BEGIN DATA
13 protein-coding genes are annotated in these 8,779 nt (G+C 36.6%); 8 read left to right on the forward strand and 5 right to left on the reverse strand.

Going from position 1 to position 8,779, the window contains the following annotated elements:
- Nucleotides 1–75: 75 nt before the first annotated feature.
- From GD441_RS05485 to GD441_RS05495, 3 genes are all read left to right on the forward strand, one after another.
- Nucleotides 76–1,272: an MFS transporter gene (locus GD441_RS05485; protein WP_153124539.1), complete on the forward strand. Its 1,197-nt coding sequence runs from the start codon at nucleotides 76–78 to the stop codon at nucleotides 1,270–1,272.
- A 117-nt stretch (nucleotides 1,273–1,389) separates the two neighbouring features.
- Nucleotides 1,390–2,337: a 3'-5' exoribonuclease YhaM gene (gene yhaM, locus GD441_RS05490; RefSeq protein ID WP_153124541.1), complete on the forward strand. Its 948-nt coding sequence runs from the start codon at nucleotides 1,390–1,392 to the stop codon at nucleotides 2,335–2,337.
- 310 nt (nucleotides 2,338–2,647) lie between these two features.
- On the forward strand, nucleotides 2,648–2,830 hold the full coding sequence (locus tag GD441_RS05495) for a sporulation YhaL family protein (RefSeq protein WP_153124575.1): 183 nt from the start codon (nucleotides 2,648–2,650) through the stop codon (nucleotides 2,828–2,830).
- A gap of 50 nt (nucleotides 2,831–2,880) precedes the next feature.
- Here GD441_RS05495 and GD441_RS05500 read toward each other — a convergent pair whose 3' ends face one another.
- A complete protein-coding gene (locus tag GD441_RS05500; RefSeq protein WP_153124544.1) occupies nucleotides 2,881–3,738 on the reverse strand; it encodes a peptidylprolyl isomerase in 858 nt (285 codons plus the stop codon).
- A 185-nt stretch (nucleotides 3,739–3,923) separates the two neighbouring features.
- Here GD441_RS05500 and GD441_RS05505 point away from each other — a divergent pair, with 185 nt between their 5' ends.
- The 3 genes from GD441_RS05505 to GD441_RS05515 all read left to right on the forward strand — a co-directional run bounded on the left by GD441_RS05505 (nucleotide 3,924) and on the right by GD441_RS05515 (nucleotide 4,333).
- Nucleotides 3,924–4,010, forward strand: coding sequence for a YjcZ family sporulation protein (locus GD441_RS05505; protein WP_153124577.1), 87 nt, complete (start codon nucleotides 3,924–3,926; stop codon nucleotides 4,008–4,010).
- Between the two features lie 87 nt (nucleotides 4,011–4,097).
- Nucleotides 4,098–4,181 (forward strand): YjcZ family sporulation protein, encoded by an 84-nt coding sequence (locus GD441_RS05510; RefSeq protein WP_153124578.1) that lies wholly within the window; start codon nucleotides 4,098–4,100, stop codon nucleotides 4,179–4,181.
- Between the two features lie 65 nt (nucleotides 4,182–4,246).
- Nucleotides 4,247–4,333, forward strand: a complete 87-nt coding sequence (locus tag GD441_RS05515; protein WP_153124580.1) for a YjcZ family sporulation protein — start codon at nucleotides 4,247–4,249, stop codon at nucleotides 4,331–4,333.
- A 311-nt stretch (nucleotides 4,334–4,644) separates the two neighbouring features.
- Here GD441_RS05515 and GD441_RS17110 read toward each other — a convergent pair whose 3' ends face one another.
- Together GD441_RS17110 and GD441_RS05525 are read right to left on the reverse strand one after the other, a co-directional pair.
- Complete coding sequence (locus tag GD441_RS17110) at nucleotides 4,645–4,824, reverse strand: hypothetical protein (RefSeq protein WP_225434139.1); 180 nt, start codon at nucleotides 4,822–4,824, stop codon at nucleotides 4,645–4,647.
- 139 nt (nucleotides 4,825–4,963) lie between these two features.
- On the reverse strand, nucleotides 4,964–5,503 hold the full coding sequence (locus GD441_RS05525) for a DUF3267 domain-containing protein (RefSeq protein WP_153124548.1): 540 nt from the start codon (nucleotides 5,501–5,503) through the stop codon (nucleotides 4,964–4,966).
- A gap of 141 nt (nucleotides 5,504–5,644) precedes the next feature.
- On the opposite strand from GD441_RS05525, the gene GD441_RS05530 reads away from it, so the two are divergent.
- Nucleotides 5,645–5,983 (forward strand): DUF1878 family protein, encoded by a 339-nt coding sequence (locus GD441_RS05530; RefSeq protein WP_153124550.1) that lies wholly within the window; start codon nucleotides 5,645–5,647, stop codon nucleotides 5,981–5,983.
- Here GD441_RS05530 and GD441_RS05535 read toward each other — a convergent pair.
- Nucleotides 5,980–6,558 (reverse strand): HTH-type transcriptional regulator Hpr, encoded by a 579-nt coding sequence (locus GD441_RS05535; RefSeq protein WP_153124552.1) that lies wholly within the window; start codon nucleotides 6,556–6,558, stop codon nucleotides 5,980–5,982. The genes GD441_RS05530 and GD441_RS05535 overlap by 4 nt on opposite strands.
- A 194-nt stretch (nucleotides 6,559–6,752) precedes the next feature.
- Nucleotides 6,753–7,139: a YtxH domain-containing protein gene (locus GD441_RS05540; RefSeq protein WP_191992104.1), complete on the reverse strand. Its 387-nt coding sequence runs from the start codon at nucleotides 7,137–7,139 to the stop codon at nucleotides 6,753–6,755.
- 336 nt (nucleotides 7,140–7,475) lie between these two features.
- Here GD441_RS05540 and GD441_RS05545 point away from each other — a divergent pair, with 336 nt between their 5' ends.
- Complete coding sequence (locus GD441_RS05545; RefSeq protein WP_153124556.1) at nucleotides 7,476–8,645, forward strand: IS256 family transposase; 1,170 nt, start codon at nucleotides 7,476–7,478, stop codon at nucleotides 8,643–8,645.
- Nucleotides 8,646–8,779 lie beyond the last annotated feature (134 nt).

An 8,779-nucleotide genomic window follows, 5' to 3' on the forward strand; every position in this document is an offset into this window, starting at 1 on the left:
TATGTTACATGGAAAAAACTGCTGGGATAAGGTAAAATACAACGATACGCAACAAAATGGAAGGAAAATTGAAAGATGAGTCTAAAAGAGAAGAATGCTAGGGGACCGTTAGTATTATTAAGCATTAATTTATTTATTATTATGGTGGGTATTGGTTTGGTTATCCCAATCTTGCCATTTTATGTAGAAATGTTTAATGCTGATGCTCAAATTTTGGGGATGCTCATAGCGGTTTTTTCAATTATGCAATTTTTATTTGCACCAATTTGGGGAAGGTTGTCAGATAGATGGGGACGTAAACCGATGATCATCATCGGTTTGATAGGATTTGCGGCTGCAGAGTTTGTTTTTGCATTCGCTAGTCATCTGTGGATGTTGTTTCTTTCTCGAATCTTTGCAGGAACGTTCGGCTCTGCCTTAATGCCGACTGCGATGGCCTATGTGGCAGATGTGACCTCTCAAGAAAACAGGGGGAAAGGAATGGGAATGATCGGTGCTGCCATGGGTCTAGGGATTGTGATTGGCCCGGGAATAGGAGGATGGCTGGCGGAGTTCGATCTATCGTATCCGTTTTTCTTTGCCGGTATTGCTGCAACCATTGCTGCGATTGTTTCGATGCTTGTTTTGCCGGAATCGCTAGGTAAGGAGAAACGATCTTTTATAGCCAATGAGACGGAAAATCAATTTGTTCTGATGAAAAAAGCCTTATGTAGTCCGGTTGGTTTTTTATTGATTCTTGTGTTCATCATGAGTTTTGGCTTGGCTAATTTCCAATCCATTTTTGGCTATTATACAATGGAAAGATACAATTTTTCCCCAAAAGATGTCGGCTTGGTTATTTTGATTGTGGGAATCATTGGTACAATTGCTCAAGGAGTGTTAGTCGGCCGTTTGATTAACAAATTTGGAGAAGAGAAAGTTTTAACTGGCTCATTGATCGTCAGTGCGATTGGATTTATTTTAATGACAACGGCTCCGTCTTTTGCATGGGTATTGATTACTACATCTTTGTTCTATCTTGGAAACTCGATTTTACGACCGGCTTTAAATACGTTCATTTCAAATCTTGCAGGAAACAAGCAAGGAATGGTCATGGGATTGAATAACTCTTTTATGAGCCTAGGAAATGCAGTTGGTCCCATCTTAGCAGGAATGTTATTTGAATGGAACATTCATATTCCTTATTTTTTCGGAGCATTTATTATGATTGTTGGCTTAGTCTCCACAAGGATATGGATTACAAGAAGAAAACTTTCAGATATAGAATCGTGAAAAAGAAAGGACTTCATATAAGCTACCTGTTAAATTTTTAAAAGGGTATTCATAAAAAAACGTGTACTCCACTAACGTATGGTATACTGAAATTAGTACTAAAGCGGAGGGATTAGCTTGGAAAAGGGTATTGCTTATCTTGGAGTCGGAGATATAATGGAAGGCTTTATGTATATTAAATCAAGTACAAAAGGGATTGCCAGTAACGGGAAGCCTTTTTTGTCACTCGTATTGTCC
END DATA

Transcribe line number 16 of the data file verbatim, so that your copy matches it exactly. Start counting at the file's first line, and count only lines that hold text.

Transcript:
- Nucleotides 3,924–4,010, forward strand: coding sequence for a YjcZ family sporulation protein (locus GD441_RS05505; protein WP_153124577.1), 87 nt, complete (start codon nucleotides 3,924–3,926; stop codon nucleotides 4,008–4,010).